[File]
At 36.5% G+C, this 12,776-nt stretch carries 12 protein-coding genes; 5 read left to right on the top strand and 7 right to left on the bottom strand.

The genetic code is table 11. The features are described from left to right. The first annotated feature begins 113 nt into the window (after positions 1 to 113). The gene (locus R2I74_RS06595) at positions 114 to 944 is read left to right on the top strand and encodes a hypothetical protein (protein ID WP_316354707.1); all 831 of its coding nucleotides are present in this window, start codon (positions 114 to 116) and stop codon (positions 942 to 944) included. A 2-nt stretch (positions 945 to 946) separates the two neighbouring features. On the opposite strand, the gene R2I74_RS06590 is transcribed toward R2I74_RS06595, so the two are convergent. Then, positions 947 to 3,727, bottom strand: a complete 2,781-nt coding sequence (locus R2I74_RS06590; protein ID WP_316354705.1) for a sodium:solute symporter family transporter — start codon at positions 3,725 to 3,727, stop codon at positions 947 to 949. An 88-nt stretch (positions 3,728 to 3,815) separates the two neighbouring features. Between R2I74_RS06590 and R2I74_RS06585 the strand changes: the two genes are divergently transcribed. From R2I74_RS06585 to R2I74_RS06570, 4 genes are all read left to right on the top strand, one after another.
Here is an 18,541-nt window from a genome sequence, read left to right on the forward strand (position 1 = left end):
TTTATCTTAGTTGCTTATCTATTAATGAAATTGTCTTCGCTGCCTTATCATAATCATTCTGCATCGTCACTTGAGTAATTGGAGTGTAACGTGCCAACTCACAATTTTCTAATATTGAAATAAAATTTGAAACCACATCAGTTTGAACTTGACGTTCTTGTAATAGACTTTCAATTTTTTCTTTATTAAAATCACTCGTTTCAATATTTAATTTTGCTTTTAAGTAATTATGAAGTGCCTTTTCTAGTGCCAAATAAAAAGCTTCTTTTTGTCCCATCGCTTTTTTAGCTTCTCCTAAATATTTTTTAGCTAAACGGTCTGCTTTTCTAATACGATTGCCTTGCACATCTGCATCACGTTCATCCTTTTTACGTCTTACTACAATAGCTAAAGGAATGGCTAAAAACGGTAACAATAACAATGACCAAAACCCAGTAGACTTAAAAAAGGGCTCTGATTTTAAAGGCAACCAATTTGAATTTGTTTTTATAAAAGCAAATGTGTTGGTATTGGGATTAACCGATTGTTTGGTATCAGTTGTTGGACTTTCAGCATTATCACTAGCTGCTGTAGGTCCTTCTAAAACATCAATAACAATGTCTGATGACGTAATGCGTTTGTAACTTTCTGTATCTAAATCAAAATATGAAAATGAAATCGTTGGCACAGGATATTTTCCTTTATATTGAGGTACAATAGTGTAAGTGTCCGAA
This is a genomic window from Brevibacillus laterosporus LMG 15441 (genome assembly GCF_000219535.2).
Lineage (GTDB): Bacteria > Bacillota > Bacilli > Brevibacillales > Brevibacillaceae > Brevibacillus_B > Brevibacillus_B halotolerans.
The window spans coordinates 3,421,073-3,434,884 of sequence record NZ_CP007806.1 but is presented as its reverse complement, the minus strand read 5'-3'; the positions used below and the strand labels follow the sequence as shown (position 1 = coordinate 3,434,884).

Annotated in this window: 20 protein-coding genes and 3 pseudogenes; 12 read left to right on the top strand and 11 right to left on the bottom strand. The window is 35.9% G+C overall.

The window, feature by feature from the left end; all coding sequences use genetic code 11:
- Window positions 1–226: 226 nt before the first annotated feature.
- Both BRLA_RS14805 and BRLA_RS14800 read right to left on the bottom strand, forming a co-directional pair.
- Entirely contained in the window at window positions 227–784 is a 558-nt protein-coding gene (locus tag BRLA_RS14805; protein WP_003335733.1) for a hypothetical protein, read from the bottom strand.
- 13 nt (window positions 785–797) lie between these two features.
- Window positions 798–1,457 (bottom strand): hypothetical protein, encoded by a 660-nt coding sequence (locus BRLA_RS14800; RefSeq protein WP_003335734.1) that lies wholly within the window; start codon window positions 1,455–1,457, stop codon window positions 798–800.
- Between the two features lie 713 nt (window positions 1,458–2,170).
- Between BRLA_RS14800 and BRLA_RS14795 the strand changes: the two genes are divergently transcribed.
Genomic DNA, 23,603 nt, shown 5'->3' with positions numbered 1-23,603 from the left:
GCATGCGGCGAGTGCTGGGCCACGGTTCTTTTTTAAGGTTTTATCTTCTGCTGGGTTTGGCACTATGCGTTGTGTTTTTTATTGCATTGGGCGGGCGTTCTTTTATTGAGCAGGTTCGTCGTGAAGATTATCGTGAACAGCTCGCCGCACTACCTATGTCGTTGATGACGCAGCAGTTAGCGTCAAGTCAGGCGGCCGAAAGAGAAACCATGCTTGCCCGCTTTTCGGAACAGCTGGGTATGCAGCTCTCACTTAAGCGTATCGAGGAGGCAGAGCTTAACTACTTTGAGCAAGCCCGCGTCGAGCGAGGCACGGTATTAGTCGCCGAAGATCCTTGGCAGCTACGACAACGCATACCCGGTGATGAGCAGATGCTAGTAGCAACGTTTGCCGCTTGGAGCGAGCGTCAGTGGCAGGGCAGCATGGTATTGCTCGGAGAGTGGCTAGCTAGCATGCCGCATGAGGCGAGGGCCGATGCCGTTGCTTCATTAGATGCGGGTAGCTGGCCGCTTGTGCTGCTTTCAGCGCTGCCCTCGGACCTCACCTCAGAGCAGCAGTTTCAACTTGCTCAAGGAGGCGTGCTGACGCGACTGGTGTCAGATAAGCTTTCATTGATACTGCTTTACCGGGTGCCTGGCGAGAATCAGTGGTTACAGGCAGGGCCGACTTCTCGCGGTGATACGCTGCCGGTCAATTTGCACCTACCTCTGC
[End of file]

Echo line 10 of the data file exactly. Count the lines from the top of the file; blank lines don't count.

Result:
- Window positions 1–226: 226 nt before the first annotated feature.